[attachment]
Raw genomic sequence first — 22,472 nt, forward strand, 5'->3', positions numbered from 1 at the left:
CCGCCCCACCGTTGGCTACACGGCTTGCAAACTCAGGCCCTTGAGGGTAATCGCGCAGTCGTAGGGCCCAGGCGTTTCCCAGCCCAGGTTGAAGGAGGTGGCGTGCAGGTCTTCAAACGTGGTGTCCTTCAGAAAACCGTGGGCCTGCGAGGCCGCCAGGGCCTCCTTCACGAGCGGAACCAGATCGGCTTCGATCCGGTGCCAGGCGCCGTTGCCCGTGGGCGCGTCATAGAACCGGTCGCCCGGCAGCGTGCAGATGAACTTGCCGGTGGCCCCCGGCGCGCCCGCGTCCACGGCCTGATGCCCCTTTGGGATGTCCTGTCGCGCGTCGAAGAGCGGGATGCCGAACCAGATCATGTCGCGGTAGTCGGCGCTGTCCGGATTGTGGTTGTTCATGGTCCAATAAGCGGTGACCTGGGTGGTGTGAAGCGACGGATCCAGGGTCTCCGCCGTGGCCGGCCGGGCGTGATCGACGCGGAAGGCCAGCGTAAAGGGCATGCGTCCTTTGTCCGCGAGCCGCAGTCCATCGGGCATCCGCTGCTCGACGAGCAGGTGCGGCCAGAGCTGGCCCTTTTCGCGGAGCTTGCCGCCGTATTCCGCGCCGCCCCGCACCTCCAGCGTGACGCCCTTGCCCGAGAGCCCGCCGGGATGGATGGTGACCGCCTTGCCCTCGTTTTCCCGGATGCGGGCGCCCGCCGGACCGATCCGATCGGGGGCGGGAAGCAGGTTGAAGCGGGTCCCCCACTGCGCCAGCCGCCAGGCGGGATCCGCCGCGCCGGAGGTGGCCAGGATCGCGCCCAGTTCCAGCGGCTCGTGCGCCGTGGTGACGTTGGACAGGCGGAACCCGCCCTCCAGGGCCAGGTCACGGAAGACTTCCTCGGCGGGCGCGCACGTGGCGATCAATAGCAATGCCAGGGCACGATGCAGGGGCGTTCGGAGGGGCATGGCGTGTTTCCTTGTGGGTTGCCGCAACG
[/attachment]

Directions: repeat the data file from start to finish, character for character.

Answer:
Raw genomic sequence first — 22,472 nt, forward strand, 5'->3', positions numbered from 1 at the left:
CCGCCCCACCGTTGGCTACACGGCTTGCAAACTCAGGCCCTTGAGGGTAATCGCGCAGTCGTAGGGCCCAGGCGTTTCCCAGCCCAGGTTGAAGGAGGTGGCGTGCAGGTCTTCAAACGTGGTGTCCTTCAGAAAACCGTGGGCCTGCGAGGCCGCCAGGGCCTCCTTCACGAGCGGAACCAGATCGGCTTCGATCCGGTGCCAGGCGCCGTTGCCCGTGGGCGCGTCATAGAACCGGTCGCCCGGCAGCGTGCAGATGAACTTGCCGGTGGCCCCCGGCGCGCCCGCGTCCACGGCCTGATGCCCCTTTGGGATGTCCTGTCGCGCGTCGAAGAGCGGGATGCCGAACCAGATCATGTCGCGGTAGTCGGCGCTGTCCGGATTGTGGTTGTTCATGGTCCAATAAGCGGTGACCTGGGTGGTGTGAAGCGACGGATCCAGGGTCTCCGCCGTGGCCGGCCGGGCGTGATCGACGCGGAAGGCCAGCGTAAAGGGCATGCGTCCTTTGTCCGCGAGCCGCAGTCCATCGGGCATCCGCTGCTCGACGAGCAGGTGCGGCCAGAGCTGGCCCTTTTCGCGGAGCTTGCCGCCGTATTCCGCGCCGCCCCGCACCTCCAGCGTGACGCCCTTGCCCGAGAGCCCGCCGGGATGGATGGTGACCGCCTTGCCCTCGTTTTCCCGGATGCGGGCGCCCGCCGGACCGATCCGATCGGGGGCGGGAAGCAGGTTGAAGCGGGTCCCCCACTGCGCCAGCCGCCAGGCGGGATCCGCCGCGCCGGAGGTGGCCAGGATCGCGCCCAGTTCCAGCGGCTCGTGCGCCGTGGTGACGTTGGACAGGCGGAACCCGCCCTCCAGGGCCAGGTCACGGAAGACTTCCTCGGCGGGCGCGCACGTGGCGATCAATAGCAATGCCAGGGCACGATGCAGGGGCGTTCGGAGGGGCATGGCGTGTTTCCTTGTGGGTTGCCGCAACG